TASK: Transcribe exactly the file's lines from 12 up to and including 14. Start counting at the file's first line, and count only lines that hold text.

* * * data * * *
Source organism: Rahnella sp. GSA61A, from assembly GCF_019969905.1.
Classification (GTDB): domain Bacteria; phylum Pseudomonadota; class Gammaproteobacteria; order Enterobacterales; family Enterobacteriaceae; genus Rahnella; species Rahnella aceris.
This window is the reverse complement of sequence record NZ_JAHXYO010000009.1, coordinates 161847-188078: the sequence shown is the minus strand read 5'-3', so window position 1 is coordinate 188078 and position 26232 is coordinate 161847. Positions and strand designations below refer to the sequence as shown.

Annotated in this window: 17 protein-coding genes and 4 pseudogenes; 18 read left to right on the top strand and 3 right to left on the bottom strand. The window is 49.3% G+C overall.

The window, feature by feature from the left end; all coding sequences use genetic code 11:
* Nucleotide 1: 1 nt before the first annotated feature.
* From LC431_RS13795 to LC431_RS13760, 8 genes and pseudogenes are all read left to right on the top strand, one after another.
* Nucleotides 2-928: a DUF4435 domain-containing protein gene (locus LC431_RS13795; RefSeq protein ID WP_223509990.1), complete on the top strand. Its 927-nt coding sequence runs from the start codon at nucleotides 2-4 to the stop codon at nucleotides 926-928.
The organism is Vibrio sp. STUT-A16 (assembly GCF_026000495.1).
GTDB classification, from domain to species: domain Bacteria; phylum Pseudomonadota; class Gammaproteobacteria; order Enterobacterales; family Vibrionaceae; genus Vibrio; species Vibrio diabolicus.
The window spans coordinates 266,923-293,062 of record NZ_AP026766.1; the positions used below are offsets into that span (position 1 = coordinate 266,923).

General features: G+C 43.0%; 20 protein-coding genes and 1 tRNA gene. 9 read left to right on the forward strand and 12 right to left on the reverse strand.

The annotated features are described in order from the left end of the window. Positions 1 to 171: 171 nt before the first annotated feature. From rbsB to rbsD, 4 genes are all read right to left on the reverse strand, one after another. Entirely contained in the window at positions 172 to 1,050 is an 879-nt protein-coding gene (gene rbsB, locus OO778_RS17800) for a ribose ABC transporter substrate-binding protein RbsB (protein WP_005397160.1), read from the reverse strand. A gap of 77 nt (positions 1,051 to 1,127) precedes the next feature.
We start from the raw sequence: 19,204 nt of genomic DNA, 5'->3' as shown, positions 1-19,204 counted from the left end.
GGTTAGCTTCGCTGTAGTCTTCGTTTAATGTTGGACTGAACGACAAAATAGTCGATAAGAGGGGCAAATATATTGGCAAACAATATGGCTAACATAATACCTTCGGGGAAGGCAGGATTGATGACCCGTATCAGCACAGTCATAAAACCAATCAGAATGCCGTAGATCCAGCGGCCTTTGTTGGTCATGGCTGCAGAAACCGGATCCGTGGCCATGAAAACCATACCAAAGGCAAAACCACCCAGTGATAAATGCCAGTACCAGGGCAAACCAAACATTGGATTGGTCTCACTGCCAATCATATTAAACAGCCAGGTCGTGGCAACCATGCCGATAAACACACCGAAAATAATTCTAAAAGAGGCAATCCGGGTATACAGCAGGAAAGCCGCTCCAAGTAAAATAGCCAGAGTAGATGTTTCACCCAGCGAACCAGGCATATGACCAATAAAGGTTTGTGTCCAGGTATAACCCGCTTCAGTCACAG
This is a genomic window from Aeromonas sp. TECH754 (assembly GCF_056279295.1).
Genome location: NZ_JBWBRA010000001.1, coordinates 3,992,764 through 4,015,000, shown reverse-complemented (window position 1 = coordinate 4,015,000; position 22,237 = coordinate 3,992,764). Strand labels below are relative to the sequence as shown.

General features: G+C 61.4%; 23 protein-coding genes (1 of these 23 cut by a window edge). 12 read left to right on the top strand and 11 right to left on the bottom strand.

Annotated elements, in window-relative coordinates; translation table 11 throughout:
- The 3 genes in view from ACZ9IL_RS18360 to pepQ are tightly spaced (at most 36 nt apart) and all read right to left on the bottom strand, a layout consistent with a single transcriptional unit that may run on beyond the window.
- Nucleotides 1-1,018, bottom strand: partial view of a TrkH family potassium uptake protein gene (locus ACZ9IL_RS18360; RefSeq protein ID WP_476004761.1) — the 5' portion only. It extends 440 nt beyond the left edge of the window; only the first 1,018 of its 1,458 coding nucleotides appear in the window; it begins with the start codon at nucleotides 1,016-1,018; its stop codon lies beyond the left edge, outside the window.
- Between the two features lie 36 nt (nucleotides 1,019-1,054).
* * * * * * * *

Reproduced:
General features: G+C 43.0%; 20 protein-coding genes and 1 tRNA gene. 9 read left to right on the forward strand and 12 right to left on the reverse strand.

The annotated features are described in order from the left end of the window. Positions 1 to 171: 171 nt before the first annotated feature. From rbsB to rbsD, 4 genes are all read right to left on the reverse strand, one after another. Entirely contained in the window at positions 172 to 1,050 is an 879-nt protein-coding gene (gene rbsB, locus OO778_RS17800) for a ribose ABC transporter substrate-binding protein RbsB (protein WP_005397160.1), read from the reverse strand. A gap of 77 nt (positions 1,051 to 1,127) precedes the next feature.
We start from the raw sequence: 19,204 nt of genomic DNA, 5'->3' as shown, positions 1-19,204 counted from the left end.